Professional truck drivers operating their trucks (unladen) for personal reasons while on-the-road, and off-the-clock, is nothing new. In fact, personal use (also called “personal conveyance” or PC by government regulators) has been a common and accepted industry practice for many years.
As a result, the Federal Motor Carrier Safety Administration (FMCSA) included and accommodated this type of off-duty truck use in its ELD mandate rule, and labeled it as one of two “special driving categories,” along with truck moves in a yard. So, while PC is not new, it’s garnered a fair amount of recent attention in the trucking industry since it comes with new procedures under the ELD rule. So, how does this longstanding practice work with ELDs? Is it still considered off-duty time and, if so, how is it reflected on the driver’s ELD record? And, can PC time be edited by the carrier staff if it’s used improperly by a driver? Let’s take each one of these questions in turn.
Under the ELD rule, a carrier that allows its drivers to use their trucks as a personal conveyance may configure the ELD to provide this special driving category as an option. This means, in most cases with most suppliers, the ELD software will include a functioning PC ‘soft button’ on the display screen to give drivers the ability to select this category of driving when they are off-duty, and their truck is unladen. Keep in mind that, generally speaking, it’s the carrier’s choice on whether it will allow use of PC. A carrier may also choose to disable the PC button. [Note: this carrier choice gets a little more complicated for carriers with owner-operators (i.e., independent contractors).]
When drivers meet the FMCSA criteria (and perhaps additional company criteria) to use the PC category, they must first change their duty status to “off-duty,” and then select PC using the soft button on the display screen. At this point, when the truck starts moving, the ELD will automatically capture and place this off-duty driving time on line 1 of the ELD record (the off-duty line), and not on the line 3 driving line. And, under the ELD rule, this off-duty driving time must look different on the electronic record, that is, it must be programmed by the supplier to be either a dotted, dashed or shaded line so that it can be easily seen/viewed as off-duty PC driving. When a driver is finished using the truck for PC, the driver must deselect PC by again pushing a soft button on the display screen.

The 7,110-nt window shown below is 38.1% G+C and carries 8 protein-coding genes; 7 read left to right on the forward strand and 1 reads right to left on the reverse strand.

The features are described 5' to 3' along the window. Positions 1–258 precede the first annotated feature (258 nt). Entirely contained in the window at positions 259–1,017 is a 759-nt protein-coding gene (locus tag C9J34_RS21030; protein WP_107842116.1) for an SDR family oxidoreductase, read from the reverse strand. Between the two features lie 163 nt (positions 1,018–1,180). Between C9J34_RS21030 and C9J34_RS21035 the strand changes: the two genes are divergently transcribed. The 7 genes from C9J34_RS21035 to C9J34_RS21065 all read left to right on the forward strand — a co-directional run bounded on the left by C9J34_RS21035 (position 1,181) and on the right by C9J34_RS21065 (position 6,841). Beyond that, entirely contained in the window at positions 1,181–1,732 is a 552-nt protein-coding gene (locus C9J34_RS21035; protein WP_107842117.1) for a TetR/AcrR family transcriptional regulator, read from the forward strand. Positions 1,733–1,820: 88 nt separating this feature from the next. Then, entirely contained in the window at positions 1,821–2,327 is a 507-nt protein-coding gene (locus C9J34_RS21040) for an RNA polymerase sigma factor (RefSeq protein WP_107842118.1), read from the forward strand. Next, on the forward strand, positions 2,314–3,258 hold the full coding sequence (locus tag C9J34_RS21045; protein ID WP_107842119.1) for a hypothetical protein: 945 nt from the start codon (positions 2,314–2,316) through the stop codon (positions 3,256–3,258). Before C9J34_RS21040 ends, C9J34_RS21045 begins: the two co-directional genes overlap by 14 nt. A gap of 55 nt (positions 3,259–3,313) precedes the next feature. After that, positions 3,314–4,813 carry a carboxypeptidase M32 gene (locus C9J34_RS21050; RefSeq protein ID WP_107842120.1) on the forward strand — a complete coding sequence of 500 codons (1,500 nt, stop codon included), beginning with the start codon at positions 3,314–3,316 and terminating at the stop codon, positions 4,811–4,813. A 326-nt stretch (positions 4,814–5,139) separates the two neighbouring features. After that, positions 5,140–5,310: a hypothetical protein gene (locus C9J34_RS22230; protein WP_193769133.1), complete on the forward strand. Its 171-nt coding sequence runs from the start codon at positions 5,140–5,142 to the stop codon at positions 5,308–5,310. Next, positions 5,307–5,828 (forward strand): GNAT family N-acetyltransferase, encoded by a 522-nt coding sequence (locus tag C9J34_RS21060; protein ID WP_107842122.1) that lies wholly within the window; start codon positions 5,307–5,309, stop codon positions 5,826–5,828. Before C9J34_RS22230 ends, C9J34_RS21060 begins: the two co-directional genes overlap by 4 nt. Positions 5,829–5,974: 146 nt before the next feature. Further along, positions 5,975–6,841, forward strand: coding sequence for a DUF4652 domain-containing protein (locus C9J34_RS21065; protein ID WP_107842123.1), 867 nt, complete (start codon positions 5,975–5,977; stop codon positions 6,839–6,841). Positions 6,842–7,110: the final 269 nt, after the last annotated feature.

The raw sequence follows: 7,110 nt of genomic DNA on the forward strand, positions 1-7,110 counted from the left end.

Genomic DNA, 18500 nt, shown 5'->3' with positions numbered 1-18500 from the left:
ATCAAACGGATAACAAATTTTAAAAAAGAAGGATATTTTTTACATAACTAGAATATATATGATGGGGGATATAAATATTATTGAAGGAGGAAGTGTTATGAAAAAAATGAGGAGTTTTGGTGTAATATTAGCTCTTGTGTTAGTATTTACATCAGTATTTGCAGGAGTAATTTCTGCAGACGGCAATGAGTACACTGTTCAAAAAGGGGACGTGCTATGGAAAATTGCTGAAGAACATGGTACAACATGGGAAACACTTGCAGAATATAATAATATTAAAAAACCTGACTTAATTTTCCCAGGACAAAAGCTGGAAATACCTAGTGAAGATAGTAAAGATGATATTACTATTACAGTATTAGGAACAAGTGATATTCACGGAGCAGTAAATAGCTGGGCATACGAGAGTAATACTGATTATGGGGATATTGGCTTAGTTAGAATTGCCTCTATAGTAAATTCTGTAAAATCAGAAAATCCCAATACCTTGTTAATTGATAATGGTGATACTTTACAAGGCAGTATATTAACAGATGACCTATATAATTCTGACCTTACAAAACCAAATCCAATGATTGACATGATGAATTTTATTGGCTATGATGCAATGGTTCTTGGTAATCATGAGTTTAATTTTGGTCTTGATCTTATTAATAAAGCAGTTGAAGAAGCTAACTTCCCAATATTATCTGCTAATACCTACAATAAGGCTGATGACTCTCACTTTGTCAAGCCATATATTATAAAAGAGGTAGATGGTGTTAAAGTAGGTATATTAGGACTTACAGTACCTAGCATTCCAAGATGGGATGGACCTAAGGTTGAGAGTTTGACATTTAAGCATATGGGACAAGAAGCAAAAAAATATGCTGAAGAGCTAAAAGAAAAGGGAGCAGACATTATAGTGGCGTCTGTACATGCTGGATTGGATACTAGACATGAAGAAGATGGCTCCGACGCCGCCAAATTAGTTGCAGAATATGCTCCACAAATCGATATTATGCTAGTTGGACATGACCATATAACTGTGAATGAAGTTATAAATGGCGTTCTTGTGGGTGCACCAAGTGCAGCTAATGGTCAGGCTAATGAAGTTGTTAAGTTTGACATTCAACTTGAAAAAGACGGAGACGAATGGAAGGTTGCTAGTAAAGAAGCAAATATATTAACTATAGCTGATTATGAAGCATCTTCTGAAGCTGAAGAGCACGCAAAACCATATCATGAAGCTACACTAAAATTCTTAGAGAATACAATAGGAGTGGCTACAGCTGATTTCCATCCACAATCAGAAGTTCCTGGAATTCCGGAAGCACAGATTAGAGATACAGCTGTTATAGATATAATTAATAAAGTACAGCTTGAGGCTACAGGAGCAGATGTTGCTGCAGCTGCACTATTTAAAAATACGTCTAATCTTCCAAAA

Most drivers and companies will use the PC line as intended and consistent with FMCSA’s longstanding guidance (i.e., short driving distances, driver not under dispatch, has no work responsibilities, is truly off-duty, and truck is unladen). However, it’s likely there will be occasions when the PC line is used improperly by a driver. When a carrier becomes aware of improper PC use by a driver, an office person with ELD administrative rights will be able (and is encouraged) to propose an edit to the driver, along with the required annotation. If accepted, the edit will move the PC time from the off-duty line (line 1) and properly place that time back on the driving time line (line 3). This edit will help avoid potential false log violations.
As mentioned, PC is a common and accepted industry practice that will continue under the ELD rules. While the criteria for using PC is not clearly spelled out in the ELD rule, FMCSA’s longstanding PC guidance still applies. That guidance can be found here at Question 26.
Do you have additional questions about the ELD mandate? Contact us today to find out how PeopleNet can help fleets like yours stay safe and compliant.